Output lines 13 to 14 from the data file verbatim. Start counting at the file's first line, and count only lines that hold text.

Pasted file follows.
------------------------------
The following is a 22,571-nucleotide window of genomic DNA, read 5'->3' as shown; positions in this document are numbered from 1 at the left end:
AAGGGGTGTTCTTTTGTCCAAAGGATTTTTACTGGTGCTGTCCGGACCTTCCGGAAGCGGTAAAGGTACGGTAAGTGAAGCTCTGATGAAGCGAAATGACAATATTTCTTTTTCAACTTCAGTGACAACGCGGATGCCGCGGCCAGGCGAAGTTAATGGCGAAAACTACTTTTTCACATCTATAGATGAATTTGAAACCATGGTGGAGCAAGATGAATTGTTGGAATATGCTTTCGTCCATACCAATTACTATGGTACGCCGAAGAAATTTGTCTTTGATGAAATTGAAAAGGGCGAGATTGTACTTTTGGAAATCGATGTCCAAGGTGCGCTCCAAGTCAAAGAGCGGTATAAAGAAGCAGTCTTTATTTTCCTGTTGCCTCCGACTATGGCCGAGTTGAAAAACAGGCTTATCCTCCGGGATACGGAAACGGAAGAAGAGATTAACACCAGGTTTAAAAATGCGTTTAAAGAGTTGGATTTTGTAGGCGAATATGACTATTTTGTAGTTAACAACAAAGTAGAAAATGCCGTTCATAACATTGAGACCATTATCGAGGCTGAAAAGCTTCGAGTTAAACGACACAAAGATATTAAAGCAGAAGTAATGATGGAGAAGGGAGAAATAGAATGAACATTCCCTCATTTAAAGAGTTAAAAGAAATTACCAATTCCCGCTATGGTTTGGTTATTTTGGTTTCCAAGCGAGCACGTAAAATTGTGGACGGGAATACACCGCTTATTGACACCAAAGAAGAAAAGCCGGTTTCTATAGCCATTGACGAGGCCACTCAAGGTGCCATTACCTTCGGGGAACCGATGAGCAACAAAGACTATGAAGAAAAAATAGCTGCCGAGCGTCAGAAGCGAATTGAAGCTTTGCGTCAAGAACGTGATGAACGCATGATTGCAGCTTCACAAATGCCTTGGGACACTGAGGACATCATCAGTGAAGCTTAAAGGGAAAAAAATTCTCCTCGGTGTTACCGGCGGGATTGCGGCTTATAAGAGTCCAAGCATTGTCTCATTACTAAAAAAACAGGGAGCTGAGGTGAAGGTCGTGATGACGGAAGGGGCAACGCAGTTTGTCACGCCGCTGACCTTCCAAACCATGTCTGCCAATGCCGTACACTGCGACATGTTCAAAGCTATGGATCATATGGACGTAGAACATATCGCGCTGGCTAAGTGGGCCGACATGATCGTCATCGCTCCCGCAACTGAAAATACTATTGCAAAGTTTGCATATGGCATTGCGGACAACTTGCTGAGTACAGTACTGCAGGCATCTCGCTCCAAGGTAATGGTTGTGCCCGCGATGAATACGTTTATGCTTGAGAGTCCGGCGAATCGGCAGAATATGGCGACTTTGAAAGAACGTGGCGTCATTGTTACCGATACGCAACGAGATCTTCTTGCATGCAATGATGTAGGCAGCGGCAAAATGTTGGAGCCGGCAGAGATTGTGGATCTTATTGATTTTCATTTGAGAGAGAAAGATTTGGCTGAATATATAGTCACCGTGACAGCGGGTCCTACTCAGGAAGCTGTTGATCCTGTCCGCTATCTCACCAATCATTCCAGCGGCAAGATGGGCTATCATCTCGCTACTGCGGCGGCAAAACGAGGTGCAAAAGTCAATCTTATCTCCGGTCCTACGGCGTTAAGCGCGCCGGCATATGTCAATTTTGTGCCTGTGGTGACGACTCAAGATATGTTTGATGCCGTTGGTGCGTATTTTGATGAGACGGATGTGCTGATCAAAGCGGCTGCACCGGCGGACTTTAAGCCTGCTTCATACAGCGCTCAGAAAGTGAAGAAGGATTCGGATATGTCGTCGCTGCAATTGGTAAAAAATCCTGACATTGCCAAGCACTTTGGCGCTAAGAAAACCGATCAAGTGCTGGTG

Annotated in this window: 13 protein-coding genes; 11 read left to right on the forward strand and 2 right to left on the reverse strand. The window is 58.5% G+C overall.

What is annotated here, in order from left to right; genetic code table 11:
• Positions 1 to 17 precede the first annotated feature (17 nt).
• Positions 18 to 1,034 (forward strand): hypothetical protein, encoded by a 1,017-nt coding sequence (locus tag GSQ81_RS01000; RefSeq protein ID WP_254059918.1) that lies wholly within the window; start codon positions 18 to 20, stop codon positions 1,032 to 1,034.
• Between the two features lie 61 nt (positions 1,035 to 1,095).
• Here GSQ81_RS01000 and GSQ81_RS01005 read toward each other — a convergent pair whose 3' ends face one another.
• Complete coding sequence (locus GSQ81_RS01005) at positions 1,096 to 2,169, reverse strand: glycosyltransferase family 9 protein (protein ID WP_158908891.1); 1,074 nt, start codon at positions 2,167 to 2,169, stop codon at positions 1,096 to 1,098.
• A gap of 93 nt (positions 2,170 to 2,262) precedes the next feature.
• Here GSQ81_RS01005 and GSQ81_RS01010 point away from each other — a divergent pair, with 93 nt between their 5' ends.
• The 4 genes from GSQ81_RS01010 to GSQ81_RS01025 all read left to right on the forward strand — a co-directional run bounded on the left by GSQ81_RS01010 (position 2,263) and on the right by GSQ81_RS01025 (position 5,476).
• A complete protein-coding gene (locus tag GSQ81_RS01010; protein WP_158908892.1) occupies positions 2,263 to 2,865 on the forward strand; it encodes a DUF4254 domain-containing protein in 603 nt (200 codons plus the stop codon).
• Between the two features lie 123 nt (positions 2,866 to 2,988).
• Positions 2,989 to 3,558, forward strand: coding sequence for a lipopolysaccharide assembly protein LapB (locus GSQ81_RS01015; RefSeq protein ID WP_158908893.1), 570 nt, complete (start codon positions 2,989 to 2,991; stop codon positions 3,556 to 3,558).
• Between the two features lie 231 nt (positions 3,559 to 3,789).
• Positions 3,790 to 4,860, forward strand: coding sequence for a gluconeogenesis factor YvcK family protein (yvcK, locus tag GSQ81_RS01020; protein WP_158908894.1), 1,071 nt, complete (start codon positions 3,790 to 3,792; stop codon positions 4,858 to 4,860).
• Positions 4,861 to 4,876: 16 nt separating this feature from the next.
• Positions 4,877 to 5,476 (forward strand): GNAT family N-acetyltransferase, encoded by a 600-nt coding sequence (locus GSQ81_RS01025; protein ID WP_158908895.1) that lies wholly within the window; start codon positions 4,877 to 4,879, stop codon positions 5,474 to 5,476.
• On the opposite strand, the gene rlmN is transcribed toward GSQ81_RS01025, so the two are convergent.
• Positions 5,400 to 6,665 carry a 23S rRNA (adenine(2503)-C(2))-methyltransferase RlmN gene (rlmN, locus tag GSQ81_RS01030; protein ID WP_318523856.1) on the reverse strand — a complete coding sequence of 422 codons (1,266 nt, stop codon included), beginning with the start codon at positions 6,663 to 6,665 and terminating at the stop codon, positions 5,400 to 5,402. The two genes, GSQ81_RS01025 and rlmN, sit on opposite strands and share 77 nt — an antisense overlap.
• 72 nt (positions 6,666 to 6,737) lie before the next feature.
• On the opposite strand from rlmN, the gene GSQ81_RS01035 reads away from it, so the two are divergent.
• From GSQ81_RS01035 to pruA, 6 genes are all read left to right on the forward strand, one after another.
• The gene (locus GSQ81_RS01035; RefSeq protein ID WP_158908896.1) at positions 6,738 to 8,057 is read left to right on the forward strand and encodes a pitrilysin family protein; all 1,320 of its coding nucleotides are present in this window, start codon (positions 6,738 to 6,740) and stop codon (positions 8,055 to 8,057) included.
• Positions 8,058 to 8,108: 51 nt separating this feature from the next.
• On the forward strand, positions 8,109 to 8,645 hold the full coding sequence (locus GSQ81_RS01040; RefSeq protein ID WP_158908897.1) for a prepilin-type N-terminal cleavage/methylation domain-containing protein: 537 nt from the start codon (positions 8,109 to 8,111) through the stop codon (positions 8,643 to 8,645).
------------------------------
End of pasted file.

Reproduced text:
• A complete protein-coding gene (locus tag GSQ81_RS01010; protein WP_158908892.1) occupies positions 2,263 to 2,865 on the forward strand; it encodes a DUF4254 domain-containing protein in 603 nt (200 codons plus the stop codon).
• Between the two features lie 123 nt (positions 2,866 to 2,988).